But something happened recently that made me see my devotions with new eyes. When I ask a boon of The Lady am I asking her to take over? Am I relinquishing my self control? Is that really what I expect? What am I actually asking for? I have always said, always believed, that the greatest gifts She gave us are Life and Free Will.

I shouldn't work when I'm tired, I know that, nor should I work when I'm in pain. It's when I make mistakes, it's when I have accidents. I know all this and yet sometimes there is an unknown force which drives me, a need which cannot be ignored. Sometimes the wood calls to me, pesters me and will not let go until I give in and take it in my hand, turning it, feeling it, knowing it. Last Friday was one of those times. I tried to ignore the urge, I really did, but the call was strong.

I began as I always begin. I prayed to The Lady and lit her candle, I cleansed myself and my tools with purifying sage, and I asked for Her blessing on my work, that she may help me work with the spirit of the wood, and I asked for Her protection.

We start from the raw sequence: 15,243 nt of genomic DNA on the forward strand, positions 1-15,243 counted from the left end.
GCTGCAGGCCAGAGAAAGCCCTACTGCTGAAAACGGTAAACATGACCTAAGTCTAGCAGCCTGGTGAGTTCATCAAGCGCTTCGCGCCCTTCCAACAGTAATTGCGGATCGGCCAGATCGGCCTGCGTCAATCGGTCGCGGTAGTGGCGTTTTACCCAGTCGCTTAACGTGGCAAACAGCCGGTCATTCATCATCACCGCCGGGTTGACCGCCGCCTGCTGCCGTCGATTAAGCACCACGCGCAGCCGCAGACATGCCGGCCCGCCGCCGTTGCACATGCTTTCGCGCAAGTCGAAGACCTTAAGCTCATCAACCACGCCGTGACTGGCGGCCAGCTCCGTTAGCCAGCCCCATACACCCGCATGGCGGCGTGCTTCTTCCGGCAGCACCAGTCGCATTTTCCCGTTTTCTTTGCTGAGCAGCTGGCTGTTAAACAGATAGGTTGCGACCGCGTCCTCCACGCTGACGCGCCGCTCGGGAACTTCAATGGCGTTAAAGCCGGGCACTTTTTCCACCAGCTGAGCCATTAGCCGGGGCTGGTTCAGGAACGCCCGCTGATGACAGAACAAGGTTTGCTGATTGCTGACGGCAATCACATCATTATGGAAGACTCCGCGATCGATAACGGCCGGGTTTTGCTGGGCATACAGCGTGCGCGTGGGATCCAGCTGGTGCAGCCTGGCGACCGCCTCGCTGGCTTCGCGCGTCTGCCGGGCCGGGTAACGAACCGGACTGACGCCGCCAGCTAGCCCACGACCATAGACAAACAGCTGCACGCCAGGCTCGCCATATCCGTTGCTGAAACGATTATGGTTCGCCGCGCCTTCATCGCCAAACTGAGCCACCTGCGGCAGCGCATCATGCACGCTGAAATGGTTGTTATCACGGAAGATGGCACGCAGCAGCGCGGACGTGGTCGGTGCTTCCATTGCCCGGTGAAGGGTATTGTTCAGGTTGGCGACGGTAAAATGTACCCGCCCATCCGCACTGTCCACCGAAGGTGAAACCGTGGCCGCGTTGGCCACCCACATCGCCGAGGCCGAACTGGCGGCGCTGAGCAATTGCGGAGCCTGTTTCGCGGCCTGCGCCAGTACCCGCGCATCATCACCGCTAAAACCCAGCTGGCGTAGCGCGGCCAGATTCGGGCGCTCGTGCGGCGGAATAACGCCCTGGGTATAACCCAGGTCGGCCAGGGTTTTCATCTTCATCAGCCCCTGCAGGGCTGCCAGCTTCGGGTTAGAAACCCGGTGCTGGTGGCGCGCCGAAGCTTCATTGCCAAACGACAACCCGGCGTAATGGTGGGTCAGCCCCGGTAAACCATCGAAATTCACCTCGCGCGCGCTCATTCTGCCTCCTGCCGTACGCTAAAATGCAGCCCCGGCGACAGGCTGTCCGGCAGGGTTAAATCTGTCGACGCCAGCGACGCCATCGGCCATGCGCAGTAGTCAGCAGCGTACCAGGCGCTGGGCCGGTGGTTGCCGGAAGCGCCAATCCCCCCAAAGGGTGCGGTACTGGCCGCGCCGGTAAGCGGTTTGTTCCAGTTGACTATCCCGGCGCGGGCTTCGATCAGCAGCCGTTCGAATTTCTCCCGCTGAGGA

And then I sat down to work and dug a brand new blade into my hand.

Things had been going so well, the piece of twisted willow I was working on was positively singing. The ideas flowed freely and I felt that hope which always accompanies the start of a new piece. I was happy. And then Bam! A tough grain suddenly gave way under the knife and....blood everywhere.

It was careless, it was stupid. It was deep. And it wouldn't stop bleeding. Damn my heart and those blood thinners! And just before I left for the hospital I turned to my altar and said 'I thought you were supposed to be looking after me!' (Before anyone takes offence, I have the greatest respect for Her but she knows me and I'm a straight talker!)